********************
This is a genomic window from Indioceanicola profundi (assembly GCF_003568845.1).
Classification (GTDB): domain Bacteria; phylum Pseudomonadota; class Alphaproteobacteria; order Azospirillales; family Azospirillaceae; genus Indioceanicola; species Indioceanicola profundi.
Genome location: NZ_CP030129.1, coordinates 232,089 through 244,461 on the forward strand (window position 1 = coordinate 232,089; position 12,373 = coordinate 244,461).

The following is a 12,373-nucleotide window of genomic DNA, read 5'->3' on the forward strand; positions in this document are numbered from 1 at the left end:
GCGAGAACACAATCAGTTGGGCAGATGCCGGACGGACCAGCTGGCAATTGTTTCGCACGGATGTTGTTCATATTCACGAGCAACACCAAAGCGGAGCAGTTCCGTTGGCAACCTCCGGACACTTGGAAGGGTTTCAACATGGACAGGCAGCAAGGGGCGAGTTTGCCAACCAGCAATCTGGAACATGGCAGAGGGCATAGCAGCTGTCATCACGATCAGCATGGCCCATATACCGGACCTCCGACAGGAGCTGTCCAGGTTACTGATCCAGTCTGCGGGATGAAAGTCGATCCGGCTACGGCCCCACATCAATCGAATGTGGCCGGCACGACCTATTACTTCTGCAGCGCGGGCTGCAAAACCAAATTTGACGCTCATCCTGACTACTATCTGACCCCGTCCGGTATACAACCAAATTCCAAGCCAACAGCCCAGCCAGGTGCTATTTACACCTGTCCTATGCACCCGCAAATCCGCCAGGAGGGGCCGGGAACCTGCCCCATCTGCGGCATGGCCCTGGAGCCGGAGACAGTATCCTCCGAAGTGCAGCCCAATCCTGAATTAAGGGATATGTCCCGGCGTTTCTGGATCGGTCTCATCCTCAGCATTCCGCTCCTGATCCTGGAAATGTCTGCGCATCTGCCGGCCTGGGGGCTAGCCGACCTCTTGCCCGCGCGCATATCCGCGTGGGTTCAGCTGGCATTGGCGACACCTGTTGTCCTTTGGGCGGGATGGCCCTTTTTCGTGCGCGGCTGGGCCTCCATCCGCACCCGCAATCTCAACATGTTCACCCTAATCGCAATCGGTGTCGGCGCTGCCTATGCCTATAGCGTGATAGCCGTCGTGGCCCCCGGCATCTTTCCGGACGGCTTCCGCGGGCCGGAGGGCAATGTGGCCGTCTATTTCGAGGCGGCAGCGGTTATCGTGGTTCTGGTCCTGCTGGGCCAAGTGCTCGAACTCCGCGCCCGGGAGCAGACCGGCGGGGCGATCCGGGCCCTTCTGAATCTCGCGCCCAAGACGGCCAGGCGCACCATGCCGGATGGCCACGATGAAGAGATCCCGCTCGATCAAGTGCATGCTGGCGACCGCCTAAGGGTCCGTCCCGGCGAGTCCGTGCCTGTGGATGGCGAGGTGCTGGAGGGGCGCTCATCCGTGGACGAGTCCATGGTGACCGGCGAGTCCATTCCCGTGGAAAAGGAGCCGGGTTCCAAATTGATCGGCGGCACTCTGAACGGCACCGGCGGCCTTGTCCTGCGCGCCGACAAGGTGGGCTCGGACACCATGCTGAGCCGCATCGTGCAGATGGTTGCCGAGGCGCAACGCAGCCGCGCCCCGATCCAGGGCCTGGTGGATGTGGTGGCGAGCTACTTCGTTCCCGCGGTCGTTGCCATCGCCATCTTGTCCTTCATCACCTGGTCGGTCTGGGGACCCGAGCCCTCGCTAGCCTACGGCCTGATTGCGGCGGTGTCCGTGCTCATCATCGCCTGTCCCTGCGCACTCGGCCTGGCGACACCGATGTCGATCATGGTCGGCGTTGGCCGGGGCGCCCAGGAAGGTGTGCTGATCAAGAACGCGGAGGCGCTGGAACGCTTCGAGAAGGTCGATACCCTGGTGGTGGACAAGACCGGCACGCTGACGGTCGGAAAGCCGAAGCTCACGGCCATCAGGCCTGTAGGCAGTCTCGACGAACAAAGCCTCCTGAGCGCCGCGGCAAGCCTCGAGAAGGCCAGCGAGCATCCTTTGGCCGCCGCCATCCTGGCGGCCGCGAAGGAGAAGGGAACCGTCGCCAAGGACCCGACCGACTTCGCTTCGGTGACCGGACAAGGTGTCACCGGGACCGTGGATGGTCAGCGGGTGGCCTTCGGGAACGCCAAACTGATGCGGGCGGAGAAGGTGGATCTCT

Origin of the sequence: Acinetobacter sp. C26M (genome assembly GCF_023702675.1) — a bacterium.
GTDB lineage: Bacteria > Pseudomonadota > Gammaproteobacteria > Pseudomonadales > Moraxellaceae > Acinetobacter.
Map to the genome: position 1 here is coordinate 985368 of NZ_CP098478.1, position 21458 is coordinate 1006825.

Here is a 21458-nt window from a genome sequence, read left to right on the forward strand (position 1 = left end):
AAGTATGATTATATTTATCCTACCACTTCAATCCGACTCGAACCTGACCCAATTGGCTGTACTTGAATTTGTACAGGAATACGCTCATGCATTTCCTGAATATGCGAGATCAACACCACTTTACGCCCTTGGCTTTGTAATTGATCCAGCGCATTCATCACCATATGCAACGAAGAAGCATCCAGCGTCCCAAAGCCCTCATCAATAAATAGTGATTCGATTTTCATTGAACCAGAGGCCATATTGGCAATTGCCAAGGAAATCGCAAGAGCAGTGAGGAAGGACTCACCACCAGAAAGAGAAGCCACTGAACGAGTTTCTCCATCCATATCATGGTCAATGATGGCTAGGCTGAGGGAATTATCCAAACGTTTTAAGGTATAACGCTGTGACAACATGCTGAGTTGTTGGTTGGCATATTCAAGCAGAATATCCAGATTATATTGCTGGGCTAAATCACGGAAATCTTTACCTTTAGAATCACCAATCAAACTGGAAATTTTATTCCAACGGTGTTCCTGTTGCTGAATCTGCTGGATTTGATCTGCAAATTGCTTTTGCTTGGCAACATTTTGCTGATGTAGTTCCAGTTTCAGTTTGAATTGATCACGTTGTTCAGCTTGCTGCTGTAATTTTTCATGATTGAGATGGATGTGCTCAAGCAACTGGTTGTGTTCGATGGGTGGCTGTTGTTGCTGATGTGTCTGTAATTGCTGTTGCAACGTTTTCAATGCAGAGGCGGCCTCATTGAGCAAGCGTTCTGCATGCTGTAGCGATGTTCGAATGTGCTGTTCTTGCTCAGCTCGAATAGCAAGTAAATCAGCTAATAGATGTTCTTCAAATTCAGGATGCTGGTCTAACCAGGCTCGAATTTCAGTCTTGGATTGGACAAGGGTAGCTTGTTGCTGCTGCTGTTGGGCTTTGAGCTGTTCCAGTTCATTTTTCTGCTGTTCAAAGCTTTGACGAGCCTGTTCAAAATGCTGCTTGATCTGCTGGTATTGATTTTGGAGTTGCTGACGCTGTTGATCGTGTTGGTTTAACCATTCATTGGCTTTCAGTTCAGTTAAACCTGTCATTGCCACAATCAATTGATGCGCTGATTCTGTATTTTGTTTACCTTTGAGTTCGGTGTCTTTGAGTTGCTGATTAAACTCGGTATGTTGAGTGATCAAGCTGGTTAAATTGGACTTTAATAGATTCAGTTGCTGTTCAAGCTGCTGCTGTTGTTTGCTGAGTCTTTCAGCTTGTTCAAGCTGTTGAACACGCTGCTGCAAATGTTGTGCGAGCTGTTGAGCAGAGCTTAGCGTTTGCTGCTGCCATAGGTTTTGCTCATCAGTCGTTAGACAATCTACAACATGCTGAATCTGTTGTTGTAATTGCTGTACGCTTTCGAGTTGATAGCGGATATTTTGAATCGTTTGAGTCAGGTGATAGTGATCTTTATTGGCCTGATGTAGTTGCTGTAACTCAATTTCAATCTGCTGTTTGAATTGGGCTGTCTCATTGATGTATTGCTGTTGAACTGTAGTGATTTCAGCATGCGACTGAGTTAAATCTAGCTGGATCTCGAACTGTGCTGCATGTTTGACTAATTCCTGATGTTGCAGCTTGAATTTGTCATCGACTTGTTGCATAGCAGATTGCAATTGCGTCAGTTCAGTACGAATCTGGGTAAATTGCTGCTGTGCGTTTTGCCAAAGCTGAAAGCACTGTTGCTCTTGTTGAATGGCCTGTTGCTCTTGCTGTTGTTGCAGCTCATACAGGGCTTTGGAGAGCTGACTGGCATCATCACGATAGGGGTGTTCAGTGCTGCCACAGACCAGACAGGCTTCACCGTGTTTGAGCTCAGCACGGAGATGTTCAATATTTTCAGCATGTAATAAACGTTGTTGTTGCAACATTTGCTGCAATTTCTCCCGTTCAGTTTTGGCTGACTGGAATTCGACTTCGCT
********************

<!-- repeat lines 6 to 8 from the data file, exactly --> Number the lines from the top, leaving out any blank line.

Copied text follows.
Origin of the sequence: Acinetobacter sp. C26M (genome assembly GCF_023702675.1) — a bacterium.
GTDB lineage: Bacteria > Pseudomonadota > Gammaproteobacteria > Pseudomonadales > Moraxellaceae > Acinetobacter.
Map to the genome: position 1 here is coordinate 985368 of NZ_CP098478.1, position 21458 is coordinate 1006825.